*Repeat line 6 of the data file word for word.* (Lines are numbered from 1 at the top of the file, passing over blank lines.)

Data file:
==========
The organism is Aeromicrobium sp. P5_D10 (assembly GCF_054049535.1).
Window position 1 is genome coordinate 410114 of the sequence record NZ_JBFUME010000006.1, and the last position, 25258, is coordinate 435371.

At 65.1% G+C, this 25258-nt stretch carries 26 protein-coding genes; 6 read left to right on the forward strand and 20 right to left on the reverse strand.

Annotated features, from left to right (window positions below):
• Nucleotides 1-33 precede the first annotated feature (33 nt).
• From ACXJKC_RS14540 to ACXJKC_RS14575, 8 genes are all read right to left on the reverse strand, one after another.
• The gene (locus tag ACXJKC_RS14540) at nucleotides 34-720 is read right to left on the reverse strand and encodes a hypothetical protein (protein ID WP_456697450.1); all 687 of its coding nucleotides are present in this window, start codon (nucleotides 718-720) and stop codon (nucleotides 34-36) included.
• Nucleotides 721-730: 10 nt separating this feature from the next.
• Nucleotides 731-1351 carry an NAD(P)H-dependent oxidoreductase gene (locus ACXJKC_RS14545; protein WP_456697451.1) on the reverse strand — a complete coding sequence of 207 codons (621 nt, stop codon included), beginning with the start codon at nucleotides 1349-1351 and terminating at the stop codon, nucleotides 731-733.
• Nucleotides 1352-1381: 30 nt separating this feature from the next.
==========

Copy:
• From ACXJKC_RS14540 to ACXJKC_RS14575, 8 genes are all read right to left on the reverse strand, one after another.